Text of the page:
Friends of Tandy Hills will participate in the Texas Pollinator BioBlitz (TPBB) starting at 5 p.m. and running until 11 p.m. Pollinator expert, Sam Kieschnick, will be here to help you identify pollinators such as moths, butterflies, wasps and bees. After dark, Sam will have his special night lights to attract all sorts of nocturnal flying things. Learn more about the TPBB here:

At sunset, the monthly PrairieSky / StarParty will begin with experts from Fort Worth Astronomical Society on hand to show you the night sky through telescopes. Funky Town Food Truck and Steel City Pops will be on-site selling their delicious wares. Learn more about the star party here:

Tandy Hills is an official Monarch Waystation.

5) Giving Day Report

Woo hoo! Friends of Tandy Hills raised $2,370. on North Texas Giving Day. Thanks to the 31 wonderful folks who contributed to our outdoor education and restoration programs incuding, Bill Webb, Roxanne Pillar, Jen Schultes, Ray Regal, Jill & Doug Black, Pamela Campbell, Suzanne & Steve Tuttle, Marsha McLaughlin, Jan Miller, Barb Ohlman, GreatWater Irrigation & Ecoscapes, Jim Penn, Deborah Lightfoot-Sizemore, Don Ferrier, Jim Marshall, Erin Taylor-Fenner & Terrell Fenner, Erin Arendt, Donna S. & Jon R. Kruse, Don Wheeler, Pat Brown, Michelle Schneider, Dainne Anthony, Colleen Butterfield, Dick & Sharon Schoech, Libby Gilmore, Barbara Koerble, Sandy Lamm, Heather Foote and Anonymous.

We are grateful for your support

6) Special Announcement: Tandy Hills Pavilion Project

AIA Fort Worth is partnering with Friends Of Tandy Hills Natural Area (FOTHNA) for a Pavilion Design Competition. All entries will be evaluated for design excellence. The proposed construction budget is $100,000. We are also proud to announce that three distinguished Texas-based architects have agreed to judge the competition entries. Willis Winters, Mark Wellen and Natalye Appel will lead the jury.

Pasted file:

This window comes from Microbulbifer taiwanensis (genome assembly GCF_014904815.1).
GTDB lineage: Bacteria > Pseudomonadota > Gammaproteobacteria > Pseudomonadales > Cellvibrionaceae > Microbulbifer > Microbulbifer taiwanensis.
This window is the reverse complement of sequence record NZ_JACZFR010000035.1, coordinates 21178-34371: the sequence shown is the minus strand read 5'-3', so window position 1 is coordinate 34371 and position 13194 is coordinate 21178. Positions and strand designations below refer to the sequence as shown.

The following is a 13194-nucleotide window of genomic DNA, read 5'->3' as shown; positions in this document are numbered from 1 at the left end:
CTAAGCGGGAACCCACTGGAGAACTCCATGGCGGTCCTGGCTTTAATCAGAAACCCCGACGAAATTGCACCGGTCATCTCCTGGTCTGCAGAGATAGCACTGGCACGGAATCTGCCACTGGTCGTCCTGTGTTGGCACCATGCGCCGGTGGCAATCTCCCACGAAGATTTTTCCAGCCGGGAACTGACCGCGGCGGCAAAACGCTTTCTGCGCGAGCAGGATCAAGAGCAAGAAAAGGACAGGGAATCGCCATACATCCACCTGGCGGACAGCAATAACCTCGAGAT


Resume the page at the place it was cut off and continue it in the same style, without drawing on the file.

This specially-designed public pavilion/shelter will be the first of its kind in a Fort Worth park. We are hoping to have the winning design built by 2018. Stay tuned for more details.

The circle at the end of the sidewalk, in this aerial photo, is the proposed site of the new Tandy Hills pavilion.

7) Strange Tales of Tandy Hills

Macabre tales of strange happenings at Tandy Hills tend to pop up in the month of October. The place tends to draw weirdos this time of year. Chilling stuff can happen unexpectedly. Like, a murder of crows suddenly taking wing and cawing loudly when you are quietly hiking the hills, minding your own business. Dang! I hate it when that happens. Or running face first, after dark, smack into a wobbly bat or a sticky spider's web. Then there's the story of the "Sun-Man". How well I remember that one.

It was just two years ago on a clear, cool October evening as I was finishing up a long hike. I was flat out of breath when I looked up in the gathering darkness to see a strange man on the trail just ahead of me. He was staring into the setting Sun, standing stock-still, with a horrified look on his unblinking, sun burnt face. I walked on by trying not to stare but, man, it spooked the bejesus out of me. I returned the next morning to find him still standing there, like a rigid statue. There's more to the tale but...

Here's two more chilling tales from Tandy Hills that may interest you. The Legend of the Witchey Tree and The Engulfed Death Car of Tandy Creek. Read with the lights on, please.

8) Prairie Proverb

After the sunset on the prairie, there are only the stars.

- Carl Sandburg

Harvest moon, clouds and stars above the Tandy Hills on a warm, wild and windy night in September, 2016.


Prairie Notes© is the official newsletter of Friends of Tandy Hills Natural Area, a 501 (c)(3) non-profit organization. All content by Don Young except where otherwise noted.